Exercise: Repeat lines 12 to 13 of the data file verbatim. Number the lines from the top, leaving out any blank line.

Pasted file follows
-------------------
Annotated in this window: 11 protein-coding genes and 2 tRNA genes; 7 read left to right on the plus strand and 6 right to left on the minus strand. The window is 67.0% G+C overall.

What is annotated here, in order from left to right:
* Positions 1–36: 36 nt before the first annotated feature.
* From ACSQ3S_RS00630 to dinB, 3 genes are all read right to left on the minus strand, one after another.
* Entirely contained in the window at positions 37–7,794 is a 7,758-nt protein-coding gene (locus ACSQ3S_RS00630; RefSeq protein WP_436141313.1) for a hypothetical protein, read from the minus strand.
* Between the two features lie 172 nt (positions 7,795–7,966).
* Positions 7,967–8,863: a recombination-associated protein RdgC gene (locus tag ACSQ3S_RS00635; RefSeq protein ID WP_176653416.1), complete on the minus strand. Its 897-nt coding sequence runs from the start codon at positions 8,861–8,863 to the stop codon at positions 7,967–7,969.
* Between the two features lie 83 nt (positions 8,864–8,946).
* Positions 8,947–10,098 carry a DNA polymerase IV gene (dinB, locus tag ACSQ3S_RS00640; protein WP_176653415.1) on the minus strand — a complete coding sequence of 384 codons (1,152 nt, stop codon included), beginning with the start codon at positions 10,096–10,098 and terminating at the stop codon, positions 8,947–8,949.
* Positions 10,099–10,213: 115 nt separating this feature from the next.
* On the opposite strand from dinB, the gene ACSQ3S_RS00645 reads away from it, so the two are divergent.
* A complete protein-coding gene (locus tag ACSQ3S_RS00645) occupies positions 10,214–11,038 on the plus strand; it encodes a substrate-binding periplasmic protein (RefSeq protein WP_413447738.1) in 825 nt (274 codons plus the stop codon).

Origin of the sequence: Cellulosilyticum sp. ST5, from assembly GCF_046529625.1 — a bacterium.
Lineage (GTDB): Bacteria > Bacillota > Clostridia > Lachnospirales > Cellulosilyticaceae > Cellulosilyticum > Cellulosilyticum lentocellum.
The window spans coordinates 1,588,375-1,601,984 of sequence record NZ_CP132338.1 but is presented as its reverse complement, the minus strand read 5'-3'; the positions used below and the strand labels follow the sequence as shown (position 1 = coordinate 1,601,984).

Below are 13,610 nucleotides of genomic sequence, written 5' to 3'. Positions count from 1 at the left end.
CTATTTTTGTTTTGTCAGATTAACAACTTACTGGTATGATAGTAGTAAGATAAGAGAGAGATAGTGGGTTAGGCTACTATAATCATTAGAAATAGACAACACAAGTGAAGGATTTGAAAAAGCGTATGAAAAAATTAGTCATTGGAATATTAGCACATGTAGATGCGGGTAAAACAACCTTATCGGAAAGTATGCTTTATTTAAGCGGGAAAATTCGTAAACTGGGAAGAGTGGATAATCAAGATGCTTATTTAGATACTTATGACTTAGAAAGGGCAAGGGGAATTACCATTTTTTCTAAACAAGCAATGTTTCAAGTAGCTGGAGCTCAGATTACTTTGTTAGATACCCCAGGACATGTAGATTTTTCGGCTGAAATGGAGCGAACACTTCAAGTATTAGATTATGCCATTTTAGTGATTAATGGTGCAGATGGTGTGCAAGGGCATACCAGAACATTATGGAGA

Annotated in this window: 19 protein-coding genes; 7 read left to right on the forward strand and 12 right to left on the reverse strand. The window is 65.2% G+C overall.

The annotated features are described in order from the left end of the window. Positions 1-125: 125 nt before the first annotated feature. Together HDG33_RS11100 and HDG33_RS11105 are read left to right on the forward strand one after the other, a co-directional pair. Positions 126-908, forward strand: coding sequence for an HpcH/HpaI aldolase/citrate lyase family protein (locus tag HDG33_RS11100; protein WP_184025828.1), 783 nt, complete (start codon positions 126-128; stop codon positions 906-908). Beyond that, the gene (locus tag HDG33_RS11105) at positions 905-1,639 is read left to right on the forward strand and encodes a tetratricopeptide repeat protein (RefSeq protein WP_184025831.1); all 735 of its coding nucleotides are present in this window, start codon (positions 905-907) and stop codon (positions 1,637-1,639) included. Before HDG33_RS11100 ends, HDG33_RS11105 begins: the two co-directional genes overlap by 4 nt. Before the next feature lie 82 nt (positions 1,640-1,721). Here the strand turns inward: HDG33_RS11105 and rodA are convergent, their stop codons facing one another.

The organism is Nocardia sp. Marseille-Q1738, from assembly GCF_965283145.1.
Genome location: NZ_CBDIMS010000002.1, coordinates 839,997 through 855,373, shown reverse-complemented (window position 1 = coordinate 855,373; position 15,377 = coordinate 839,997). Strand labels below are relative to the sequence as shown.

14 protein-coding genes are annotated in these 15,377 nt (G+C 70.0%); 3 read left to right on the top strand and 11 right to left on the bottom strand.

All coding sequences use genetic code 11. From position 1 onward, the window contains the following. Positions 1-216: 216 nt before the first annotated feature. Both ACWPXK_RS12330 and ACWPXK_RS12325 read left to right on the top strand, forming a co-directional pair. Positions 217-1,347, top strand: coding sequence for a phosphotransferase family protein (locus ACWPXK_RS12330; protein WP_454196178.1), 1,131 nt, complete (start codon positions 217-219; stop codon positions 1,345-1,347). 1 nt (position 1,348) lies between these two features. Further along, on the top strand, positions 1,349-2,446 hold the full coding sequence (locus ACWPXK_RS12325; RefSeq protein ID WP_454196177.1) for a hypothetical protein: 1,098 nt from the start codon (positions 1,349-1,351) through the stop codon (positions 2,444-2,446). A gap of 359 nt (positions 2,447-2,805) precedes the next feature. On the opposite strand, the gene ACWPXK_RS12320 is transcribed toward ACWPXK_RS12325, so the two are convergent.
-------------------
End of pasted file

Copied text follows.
* A complete protein-coding gene (locus tag ACSQ3S_RS00645) occupies positions 10,214–11,038 on the plus strand; it encodes a substrate-binding periplasmic protein (RefSeq protein WP_413447738.1) in 825 nt (274 codons plus the stop codon).

Origin of the sequence: Cellulosilyticum sp. ST5, from assembly GCF_046529625.1 — a bacterium.